Increased flooding from climate change could impact superfund sites in N.J. and southeastern Pa.

Written by on August 3, 2020

Increased flooding from climate change could impact superfund sites in N.J. and southeastern Pa.

By  Susan Phillips, StateImpact Pennsylvania

August 3, 2020

Tidal flooding like this in Dewey Beach, Del. will become more common with sea-level rise, scientists warn.

More than 200 current and potential Superfund sites in Pennsylvania and New Jersey are at risk of flooding in the next 20 years due to sea level rise, according to a new report from the Union of Concerned Scientists.

The report, “A Toxic Relationship, Extreme Coastal Flooding and Superfund Sites,” says the Trump Administration’s EPA is shirking its responsibility to warn the public and protect public health.

“The information has been suppressed for so long and you have communities that are at risk and until this information is out there, these communities are going to remain at risk,” said Jacob Carter, a former EPA researcher and author of the report.

Only the most dangerous and toxic industrial sites end up on the Superfund list, and they include contamination from hazardous materials like volatile organic compounds, PCBs or lead.

New Jersey leads the nation in the number of Superfund sites – and the report found 188 current and proposed sites along the coast are at risk of flooding over the next 20 years, based on a low rate of projected sea level rise. In Pennsylvania, 35 sites in the Delaware River watershed are at risk.

Carter began working at the EPA as a researcher during the Obama Administration, which issued an executive order in 2015 to use climate science in assessing future risks to Superfund sites. He developed a model and was close to finishing an analysis about the risks, but says it was never released. The Trump transition team at EPA was pushing to get rid of all references to climate change in the report, Carter said.

“So you might imagine how it’s difficult to take a report based on the climate -informed-science approach and try to get rid of every reference to climate change,” he said.

Trump rescinded the executive order that guided Carter’s work, and Carter left the agency soon after Trump entered office. Using the same model he developed at the EPA, Carter began working on a more comprehensive evaluation of Superfund flood risks as a research scientist with the Center for Science and Democracy at the Union of Concerned Scientists.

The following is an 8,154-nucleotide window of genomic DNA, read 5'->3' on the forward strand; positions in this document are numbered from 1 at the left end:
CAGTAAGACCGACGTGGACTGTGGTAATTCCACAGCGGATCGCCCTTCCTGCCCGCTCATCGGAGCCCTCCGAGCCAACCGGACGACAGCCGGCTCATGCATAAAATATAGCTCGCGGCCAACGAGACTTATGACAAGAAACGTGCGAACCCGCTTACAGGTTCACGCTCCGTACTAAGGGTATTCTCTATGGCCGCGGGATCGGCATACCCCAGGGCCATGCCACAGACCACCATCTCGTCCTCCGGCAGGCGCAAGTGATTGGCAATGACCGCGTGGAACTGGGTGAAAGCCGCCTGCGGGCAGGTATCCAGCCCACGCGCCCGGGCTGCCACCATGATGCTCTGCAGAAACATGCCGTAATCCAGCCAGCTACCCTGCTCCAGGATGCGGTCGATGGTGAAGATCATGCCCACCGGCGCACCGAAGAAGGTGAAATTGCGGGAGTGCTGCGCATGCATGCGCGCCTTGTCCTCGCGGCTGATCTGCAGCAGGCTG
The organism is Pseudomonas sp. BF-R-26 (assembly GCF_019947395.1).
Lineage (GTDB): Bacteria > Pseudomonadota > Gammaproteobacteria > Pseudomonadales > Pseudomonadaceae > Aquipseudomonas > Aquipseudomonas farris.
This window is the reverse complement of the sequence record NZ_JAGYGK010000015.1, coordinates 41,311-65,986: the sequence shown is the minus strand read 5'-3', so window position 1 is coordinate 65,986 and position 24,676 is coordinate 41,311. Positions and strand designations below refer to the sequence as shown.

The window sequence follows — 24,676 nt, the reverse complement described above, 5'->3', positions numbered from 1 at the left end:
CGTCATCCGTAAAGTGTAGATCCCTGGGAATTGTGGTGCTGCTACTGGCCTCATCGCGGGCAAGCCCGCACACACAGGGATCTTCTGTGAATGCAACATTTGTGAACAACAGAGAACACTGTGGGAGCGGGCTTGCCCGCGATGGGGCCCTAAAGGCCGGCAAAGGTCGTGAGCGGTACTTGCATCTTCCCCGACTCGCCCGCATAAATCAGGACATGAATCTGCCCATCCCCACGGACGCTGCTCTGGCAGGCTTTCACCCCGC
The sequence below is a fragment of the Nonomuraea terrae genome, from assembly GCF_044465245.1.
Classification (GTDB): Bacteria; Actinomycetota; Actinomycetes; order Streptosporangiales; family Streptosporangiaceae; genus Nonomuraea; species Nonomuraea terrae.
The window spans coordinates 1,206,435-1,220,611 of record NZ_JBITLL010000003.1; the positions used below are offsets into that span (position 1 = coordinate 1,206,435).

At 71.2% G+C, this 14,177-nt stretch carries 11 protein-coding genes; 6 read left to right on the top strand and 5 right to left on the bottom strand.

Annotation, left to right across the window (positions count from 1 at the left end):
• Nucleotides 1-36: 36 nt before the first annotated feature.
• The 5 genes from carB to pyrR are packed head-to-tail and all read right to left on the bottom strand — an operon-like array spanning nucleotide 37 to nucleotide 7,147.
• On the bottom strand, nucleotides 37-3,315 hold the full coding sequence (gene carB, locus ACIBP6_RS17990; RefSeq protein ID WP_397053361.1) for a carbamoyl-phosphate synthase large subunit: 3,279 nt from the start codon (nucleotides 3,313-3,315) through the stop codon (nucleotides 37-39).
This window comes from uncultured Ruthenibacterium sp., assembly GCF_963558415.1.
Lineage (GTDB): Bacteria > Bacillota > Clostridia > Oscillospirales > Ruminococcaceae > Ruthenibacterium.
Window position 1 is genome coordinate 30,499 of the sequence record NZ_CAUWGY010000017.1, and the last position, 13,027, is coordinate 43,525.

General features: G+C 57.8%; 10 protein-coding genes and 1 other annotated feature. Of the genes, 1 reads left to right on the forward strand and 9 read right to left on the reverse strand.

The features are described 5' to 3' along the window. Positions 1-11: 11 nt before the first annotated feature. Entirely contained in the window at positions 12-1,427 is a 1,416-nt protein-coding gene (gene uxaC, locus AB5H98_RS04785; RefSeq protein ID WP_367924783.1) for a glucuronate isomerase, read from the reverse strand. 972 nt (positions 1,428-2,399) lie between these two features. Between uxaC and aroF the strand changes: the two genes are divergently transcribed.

“I needed to get it out because the Trump Administration was going to suppress this work,” he said.

His research shows a disproportionate number of the highly dangerous hazardous waste sites are near communities of color and low-income residents.

“Millions of people of color and thousands of low-income households will be at risk from future flooding from these sites,” Carter said. “And that’s something that the agency can no longer sit on. There needs to be action now.”

Carter said the EPA needs to incorporate climate models into risk assessments and remediation plans. A similar report issued by the Government Accountability Office in November also warned of climate risks to Superfund sites and urged the EPA to do the same.

The EPA said it is reviewing Carter’s report, but takes issue with the number of sites listed along both the Atlantic and Gulf coasts.

The Union of Concerned Scientist’s report includes both active Superfund sites on the “National Priorities List,” as well as sites the EPA is reviewing. Some of the sites might never end up on the Superfund list.

“…The report greatly exaggerates the number of Superfund sites at risk of flooding by erroneously claiming that there are 10,000 Superfund sites,” wrote EPA spokeswoman Melissa Sullivan. “In the history of the Superfund program, if the number of deleted Superfund sites are added to the number of Superfund sites presently on the National Priorities list, there have been less than 2,000 Superfund sites.”

Sullivan said the EPA does take the issue seriously, and has taken measures to protect public safety and health.

“The EPA strongly believes the Superfund program’s existing processes and resources adequately ensure that risks and any effects of severe weather events, are woven into risk response decisions at nonfederal NPL sites,” she wrote. An EPA report from 2018 concluded that the 2017 hurricane season resulted in “minor damage.”

Sullivan defended the agency’s actions under President Trump, saying it is implementing the Superfund Climate Resilience Action Plan, which has recommended “encouraging interim and early action” regarding risks at the sites and “promoting adaptive management” in the face of changes to the sites.

“While EPA’s current efforts adequately address the risks and extreme weather events, the Agency continues to improve the Superfund Program to accelerate cleanups, protect human health and the environment, and transform communities.”

The report is not yet peer-reviewed. Carter says it was important to release it as hurricane season is in full swing.

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